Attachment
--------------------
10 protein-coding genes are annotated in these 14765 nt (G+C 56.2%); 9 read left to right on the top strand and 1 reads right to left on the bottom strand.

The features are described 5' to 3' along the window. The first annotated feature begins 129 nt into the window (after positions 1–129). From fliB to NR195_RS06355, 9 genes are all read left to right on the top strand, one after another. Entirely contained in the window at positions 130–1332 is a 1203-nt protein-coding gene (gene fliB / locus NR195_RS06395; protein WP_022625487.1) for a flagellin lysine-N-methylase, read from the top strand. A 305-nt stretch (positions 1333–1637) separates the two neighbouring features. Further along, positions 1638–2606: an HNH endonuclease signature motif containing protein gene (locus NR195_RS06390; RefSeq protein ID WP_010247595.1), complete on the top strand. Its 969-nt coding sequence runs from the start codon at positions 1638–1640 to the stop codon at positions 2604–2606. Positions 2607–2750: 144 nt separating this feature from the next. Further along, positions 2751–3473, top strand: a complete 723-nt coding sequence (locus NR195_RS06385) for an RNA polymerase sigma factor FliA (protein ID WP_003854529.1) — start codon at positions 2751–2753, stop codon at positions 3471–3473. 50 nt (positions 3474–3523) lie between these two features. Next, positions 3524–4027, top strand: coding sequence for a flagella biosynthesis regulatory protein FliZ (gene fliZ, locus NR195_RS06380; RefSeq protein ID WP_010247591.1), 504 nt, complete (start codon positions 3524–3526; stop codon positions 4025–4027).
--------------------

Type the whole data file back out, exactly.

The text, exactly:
10 protein-coding genes are annotated in these 14765 nt (G+C 56.2%); 9 read left to right on the top strand and 1 reads right to left on the bottom strand.

The features are described 5' to 3' along the window. The first annotated feature begins 129 nt into the window (after positions 1–129). From fliB to NR195_RS06355, 9 genes are all read left to right on the top strand, one after another. Entirely contained in the window at positions 130–1332 is a 1203-nt protein-coding gene (gene fliB / locus NR195_RS06395; protein WP_022625487.1) for a flagellin lysine-N-methylase, read from the top strand. A 305-nt stretch (positions 1333–1637) separates the two neighbouring features. Further along, positions 1638–2606: an HNH endonuclease signature motif containing protein gene (locus NR195_RS06390; RefSeq protein ID WP_010247595.1), complete on the top strand. Its 969-nt coding sequence runs from the start codon at positions 1638–1640 to the stop codon at positions 2604–2606. Positions 2607–2750: 144 nt separating this feature from the next. Further along, positions 2751–3473, top strand: a complete 723-nt coding sequence (locus NR195_RS06385) for an RNA polymerase sigma factor FliA (protein ID WP_003854529.1) — start codon at positions 2751–2753, stop codon at positions 3471–3473. 50 nt (positions 3474–3523) lie between these two features. Next, positions 3524–4027, top strand: coding sequence for a flagella biosynthesis regulatory protein FliZ (gene fliZ, locus NR195_RS06380; RefSeq protein ID WP_010247591.1), 504 nt, complete (start codon positions 3524–3526; stop codon positions 4025–4027).